An Illinois judge has?ruled?unconstitutional the state’s 2013 law that decreased cost-of-living adjustments, capped pension amounts, the retirement age for workers whorrrre currently under age 45. For background, read?my interview?with Illinois state Daniel Biss, among the many co-sponsors with the 2013 legislation.
The state appeal the ruling towards the Illinois Top court as well as what happens there exists better left for legal minds. But what’s clear is the ruling is potentially very problematic for first time teachers and people who aren’t yet teaching.?Because states like Illinois have constitutional protections that lock in benefits for existing workers, the only way for state and local governments to handle funding problems could be to target new workers. Nearly every state has produced?less generous plans for brand spanking new workers, plans that will require new teachers to pay more money up front, live in their jobs longer before they “vest” within the system and are eligble for a good minimum benefit, and work longer before they retire with full-benefits. This situation can’t last forever.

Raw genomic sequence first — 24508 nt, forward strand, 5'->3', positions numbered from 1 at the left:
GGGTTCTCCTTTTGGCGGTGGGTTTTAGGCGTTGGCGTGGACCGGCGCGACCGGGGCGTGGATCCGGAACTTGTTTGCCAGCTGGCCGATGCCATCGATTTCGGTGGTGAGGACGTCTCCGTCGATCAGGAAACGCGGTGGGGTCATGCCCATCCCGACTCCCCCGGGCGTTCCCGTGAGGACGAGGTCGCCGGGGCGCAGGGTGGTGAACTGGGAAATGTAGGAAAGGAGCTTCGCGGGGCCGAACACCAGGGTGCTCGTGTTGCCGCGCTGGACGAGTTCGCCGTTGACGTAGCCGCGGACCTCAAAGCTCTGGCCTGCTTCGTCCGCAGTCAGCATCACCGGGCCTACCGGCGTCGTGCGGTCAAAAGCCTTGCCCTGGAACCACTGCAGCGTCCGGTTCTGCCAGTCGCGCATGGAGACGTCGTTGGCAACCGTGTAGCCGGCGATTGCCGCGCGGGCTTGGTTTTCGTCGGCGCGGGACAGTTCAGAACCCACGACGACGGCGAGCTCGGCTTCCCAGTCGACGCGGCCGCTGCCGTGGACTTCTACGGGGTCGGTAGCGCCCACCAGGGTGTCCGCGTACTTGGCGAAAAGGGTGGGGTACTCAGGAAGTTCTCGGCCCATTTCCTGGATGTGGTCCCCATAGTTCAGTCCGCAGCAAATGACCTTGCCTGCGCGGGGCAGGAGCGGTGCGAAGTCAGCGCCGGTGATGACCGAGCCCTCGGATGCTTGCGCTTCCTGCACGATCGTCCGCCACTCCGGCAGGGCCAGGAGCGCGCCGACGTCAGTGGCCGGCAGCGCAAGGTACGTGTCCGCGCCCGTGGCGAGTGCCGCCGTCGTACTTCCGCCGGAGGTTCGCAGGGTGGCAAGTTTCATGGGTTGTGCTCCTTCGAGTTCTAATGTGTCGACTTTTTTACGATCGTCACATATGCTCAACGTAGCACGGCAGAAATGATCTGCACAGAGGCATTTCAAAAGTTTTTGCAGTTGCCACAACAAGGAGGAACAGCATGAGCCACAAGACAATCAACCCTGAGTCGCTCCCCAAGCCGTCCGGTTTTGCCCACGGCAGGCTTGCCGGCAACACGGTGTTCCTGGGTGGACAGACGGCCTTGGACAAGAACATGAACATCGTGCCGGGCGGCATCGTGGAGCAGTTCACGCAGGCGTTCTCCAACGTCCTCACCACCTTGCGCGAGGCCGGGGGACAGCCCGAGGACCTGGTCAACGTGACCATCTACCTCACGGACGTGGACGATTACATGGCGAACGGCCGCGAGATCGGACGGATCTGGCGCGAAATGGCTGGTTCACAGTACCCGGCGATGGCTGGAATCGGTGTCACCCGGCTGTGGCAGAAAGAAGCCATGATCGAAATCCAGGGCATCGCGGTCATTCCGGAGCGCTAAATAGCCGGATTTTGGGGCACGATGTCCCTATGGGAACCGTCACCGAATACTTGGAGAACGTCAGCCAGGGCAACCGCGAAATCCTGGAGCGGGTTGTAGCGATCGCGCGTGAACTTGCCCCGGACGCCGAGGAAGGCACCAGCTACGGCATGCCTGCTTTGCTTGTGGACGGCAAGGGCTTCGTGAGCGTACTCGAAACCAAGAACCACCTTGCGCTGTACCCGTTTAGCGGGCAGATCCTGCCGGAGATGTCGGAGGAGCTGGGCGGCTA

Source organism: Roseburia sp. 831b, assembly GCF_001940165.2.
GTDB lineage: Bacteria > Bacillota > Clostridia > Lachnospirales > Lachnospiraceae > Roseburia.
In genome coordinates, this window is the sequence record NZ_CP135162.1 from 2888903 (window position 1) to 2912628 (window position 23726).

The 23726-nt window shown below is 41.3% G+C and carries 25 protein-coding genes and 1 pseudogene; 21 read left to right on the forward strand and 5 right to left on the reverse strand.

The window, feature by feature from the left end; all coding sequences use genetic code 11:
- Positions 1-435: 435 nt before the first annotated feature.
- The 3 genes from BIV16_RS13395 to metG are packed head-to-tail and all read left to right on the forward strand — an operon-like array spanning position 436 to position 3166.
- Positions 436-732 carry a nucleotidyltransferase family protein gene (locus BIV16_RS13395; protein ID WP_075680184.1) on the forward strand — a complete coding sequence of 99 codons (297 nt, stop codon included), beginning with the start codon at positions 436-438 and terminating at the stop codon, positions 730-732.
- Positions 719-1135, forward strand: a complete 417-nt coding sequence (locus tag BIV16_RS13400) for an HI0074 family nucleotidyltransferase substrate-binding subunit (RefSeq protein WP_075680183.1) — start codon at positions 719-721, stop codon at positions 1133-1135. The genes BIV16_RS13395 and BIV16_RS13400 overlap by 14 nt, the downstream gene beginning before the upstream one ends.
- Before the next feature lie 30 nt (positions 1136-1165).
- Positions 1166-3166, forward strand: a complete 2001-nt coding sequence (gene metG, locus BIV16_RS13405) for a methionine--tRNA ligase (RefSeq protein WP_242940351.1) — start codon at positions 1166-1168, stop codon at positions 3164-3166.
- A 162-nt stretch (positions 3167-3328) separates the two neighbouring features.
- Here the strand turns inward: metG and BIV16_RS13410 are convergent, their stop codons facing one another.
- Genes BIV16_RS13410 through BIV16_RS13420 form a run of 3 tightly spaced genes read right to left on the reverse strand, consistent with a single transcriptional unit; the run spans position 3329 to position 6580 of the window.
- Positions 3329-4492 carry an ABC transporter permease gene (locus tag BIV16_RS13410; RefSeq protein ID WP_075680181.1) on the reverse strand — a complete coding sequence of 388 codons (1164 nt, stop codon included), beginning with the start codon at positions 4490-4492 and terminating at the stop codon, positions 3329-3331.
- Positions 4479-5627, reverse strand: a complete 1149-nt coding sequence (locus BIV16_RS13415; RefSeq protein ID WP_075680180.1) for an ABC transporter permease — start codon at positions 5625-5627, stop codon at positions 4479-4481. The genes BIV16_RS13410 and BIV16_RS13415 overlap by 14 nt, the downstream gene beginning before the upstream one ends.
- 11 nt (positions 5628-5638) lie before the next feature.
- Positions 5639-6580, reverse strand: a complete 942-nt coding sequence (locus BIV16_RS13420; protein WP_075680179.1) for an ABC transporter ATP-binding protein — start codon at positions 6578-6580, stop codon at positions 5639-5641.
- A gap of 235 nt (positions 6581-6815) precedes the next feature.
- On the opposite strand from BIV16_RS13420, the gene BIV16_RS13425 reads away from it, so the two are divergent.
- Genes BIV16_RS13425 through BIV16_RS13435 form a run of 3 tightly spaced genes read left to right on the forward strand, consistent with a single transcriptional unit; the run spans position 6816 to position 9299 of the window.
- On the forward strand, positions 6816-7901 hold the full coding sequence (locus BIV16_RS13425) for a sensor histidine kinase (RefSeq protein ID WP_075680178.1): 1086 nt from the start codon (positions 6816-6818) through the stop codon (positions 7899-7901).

Illinois can’t really cut considerably more. This season, involved in extreme under-funding of their pension system, and bound by the constitutional constraints, the state created a new plan for new workers. Robert Costrell and Mike Podgursky?calculated?what those benefits actually looks like thorough, 25-year-old female teachers. The figure below compares the pension benefit wanted to existing workers at the time of December 2010 (the dotted line) into the type of pension wanted to new workers hired after January 1, 2011 (the solid line).
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As Costrell and Podgursky write, “a 25-year-old entrant probably would not accrue positive net pension?wealth until age 51; if she left teaching before, she’d need to be cashing out her contributions than leaving her?profit on her pension.” In a profession like teaching with relatively high turnover, just a fraction of teachers will be this long. In reality then, Illinois is ?using a no-cost loan from your most of its new teachers. When the state should reduce costs at some point, it provides to produce?even less generous plans for future teachers. No one, such as courts, wants out for them.
This post originally appeared on TeacherPensions.org